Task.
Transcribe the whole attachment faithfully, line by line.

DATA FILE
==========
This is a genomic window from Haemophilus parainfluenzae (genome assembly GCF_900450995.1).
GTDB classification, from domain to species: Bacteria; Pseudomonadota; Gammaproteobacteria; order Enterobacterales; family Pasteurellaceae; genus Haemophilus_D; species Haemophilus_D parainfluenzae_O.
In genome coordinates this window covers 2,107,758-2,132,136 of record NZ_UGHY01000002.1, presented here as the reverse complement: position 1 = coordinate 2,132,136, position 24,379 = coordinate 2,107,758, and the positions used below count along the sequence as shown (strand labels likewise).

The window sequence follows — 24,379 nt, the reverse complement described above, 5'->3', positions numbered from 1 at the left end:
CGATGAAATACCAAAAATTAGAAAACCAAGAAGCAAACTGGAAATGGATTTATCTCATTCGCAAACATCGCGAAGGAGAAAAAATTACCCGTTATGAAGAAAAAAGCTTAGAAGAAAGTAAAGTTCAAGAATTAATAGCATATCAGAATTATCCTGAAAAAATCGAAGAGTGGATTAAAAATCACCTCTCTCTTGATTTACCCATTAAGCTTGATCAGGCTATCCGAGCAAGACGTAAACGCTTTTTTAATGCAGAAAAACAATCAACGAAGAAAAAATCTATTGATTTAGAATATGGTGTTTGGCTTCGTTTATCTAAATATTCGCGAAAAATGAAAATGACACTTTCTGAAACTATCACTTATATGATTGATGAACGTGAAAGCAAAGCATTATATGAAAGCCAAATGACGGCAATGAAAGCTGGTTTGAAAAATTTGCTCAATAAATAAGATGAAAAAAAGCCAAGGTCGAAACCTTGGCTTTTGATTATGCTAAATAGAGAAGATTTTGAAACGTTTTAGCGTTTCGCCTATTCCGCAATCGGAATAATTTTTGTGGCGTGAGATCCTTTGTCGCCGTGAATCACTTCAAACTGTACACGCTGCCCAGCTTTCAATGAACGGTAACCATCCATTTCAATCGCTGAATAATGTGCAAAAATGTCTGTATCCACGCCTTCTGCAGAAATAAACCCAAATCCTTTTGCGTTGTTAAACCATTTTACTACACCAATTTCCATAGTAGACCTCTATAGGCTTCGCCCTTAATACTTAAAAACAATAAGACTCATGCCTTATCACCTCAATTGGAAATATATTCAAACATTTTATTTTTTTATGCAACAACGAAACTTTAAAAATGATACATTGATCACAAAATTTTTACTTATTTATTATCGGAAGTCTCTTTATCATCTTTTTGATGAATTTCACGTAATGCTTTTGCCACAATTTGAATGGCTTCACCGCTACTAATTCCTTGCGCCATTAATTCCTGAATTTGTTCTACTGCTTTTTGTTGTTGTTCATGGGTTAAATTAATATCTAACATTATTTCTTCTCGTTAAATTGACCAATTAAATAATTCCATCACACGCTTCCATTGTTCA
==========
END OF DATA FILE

This is a genomic window from Haemophilus parainfluenzae (genome assembly GCF_900450995.1).
GTDB classification, from domain to species: Bacteria; Pseudomonadota; Gammaproteobacteria; order Enterobacterales; family Pasteurellaceae; genus Haemophilus_D; species Haemophilus_D parainfluenzae_O.
In genome coordinates this window covers 2,107,758-2,132,136 of record NZ_UGHY01000002.1, presented here as the reverse complement: position 1 = coordinate 2,132,136, position 24,379 = coordinate 2,107,758, and the positions used below count along the sequence as shown (strand labels likewise).

The window sequence follows — 24,379 nt, the reverse complement described above, 5'->3', positions numbered from 1 at the left end:
CGATGAAATACCAAAAATTAGAAAACCAAGAAGCAAACTGGAAATGGATTTATCTCATTCGCAAACATCGCGAAGGAGAAAAAATTACCCGTTATGAAGAAAAAAGCTTAGAAGAAAGTAAAGTTCAAGAATTAATAGCATATCAGAATTATCCTGAAAAAATCGAAGAGTGGATTAAAAATCACCTCTCTCTTGATTTACCCATTAAGCTTGATCAGGCTATCCGAGCAAGACGTAAACGCTTTTTTAATGCAGAAAAACAATCAACGAAGAAAAAATCTATTGATTTAGAATATGGTGTTTGGCTTCGTTTATCTAAATATTCGCGAAAAATGAAAATGACACTTTCTGAAACTATCACTTATATGATTGATGAACGTGAAAGCAAAGCATTATATGAAAGCCAAATGACGGCAATGAAAGCTGGTTTGAAAAATTTGCTCAATAAATAAGATGAAAAAAAGCCAAGGTCGAAACCTTGGCTTTTGATTATGCTAAATAGAGAAGATTTTGAAACGTTTTAGCGTTTCGCCTATTCCGCAATCGGAATAATTTTTGTGGCGTGAGATCCTTTGTCGCCGTGAATCACTTCAAACTGTACACGCTGCCCAGCTTTCAATGAACGGTAACCATCCATTTCAATCGCTGAATAATGTGCAAAAATGTCTGTATCCACGCCTTCTGCAGAAATAAACCCAAATCCTTTTGCGTTGTTAAACCATTTTACTACACCAATTTCCATAGTAGACCTCTATAGGCTTCGCCCTTAATACTTAAAAACAATAAGACTCATGCCTTATCACCTCAATTGGAAATATATTCAAACATTTTATTTTTTTATGCAACAACGAAACTTTAAAAATGATACATTGATCACAAAATTTTTACTTATTTATTATCGGAAGTCTCTTTATCATCTTTTTGATGAATTTCACGTAATGCTTTTGCCACAATTTGAATGGCTTCACCGCTACTAATTCCTTGCGCCATTAATTCCTGAATTTGTTCTACTGCTTTTTGTTGTTGTTCATGGGTTAAATTAATATCTAACATTATTTCTTCTCGTTAAATTGACCAATTAAATAATTCCATCACACGCTTCCATTGTTCA